“In the private sector, things are quite different.  We can’t print money and our guarantees can only secure funding capable of being serviced and repaid from the agreed future economic prospects of the firm.  In the real economy, we have to make ends meet.  Making ends meet out of a declining earnings base will require some cuts, some compromises, some priorities and some new deals with labour.  As things stand now, it’s the workers versus the shareholders, fighting over the spoils of the firm, abundant or otherwise.  Both sides are arriving at the table with no negotiating space — there simply isn’t enough money for any increases above what the diminishing returns can pay”.

Read the complete article by Mark Barnes  STRAIGHT TALK: Beyond lose-lose wage talks first published by Busniess Day on BDlive today.  See also last Friay’s post: Mining crisis: More flexible labour structure.

Further extracts

If the mines are indeed forced (by virtue of survival economics alone) to cut back in employment, I’m afraid it’s into the queue for social grants for those lucky enough to qualify.  I’m not sure what the step down would be from the minimum wage to the social grant, but I’ll bet it could be the difference between coping, or not, for many families.  In the case of loss-making state-owned enterprises such as South African Airways or the Post Office, the government’s choice, while equally unpalatable, is rather simpler.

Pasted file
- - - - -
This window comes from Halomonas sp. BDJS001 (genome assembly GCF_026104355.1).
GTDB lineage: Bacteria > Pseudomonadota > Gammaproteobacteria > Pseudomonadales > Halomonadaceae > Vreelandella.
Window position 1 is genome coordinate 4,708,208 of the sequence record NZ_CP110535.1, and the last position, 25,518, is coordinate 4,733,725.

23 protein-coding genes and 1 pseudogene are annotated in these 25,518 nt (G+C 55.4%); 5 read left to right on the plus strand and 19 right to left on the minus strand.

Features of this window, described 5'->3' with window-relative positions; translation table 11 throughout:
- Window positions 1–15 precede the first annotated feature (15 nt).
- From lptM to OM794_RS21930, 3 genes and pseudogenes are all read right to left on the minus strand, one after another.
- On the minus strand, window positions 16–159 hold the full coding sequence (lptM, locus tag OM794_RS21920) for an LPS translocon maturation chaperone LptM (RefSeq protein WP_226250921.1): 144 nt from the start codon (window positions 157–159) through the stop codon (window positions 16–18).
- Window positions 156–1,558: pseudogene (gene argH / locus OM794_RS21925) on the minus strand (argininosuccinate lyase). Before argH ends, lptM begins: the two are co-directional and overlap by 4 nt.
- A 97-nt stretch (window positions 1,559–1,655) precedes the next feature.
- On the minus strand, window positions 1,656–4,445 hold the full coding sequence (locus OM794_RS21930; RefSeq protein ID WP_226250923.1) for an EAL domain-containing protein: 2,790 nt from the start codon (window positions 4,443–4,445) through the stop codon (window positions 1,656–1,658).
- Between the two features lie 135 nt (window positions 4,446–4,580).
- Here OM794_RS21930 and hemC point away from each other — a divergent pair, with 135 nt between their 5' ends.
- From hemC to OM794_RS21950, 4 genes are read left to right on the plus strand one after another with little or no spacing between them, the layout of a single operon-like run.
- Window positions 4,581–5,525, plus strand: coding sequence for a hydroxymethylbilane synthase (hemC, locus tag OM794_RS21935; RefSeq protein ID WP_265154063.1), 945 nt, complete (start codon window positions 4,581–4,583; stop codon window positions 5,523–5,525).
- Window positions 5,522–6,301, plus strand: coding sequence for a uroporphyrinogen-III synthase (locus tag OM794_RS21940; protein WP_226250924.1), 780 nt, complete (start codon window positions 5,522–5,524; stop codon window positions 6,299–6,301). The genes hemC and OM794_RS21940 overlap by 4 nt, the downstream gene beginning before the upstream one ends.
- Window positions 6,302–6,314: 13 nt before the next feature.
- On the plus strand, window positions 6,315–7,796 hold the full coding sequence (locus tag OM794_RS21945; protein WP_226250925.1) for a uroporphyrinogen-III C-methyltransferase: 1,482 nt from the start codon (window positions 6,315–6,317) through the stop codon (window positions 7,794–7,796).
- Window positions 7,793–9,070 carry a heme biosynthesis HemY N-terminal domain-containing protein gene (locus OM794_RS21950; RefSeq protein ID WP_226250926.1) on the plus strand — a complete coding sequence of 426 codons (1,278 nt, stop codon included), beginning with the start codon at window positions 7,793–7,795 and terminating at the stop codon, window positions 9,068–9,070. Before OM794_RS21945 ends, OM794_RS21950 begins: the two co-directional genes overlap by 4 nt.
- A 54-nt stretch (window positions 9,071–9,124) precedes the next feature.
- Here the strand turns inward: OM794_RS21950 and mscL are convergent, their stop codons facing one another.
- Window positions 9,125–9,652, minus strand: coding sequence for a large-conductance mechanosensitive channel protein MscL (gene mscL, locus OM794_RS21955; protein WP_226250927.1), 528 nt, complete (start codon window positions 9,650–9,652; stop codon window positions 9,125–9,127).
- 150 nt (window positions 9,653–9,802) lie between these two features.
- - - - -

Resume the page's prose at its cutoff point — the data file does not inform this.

Do we continue to support the self-evident and increasingly failing economics of these entities — either by direct funding or implicitly through guarantees — so that they, in turn, can continue to pay those they “employ”, or do we accept that we will end up paying those same people anyway once they’re out of work and collecting social grants?

Hobson’s choice indeed.  Therein lies the myth that governments can “create” jobs as they wish.  Jobs are only created by increased economic demand.  If the government insists on creating jobs where none are required, then it should be prepared to face (and fund) the inevitable job cuts that will surely follow in the firms it has overstaffed.  Supply and demand have an uncanny way of pricing out excess.

. . . . .

Business and labour have to cut a new deal around the economics of the firm.  A deal that goes beyond the blunt instrument of annual wage negotiations.  Economic cycles come and go and we shouldn’t expect the resources sector to remain in the doldrums forever.  As the broader global economy revives, so we should expect the demand for metals and minerals to grow.  If you’re in a company in an industry where you don’t expect that to ever happen, like Kodak was, then get out — the first cut is not the deepest.

But if good times are expected to return, and that future prosperity could be shared, then you may be prepared to live with a little more austerity now.  Clearly, this scenario only holds if the firm is still around, which is only likely if there is a reduction in costs, today.

There are only two ways to achieve this — cut the number in the work force or cut current wages.  I know this may read like an Economics 101 lesson, but we seem to have this senseless fight every year.

So let’s cut a profit-sharing deal with the workers?   They, the workers, will never agree to a cut in wages (now) for a promise of profit share (in the future), I hear you cry.  Well, maybe not all at once, maybe not today — but maybe over time such a deal could work, once its sense is proven in practice.  Often these seemingly impossible deals eventually get done, simply because the alternative is too ghastly to contemplate.  Here, now, in our own back yard, that certainly is the case — the risk of political fallout and social unrest is a price we cannot afford.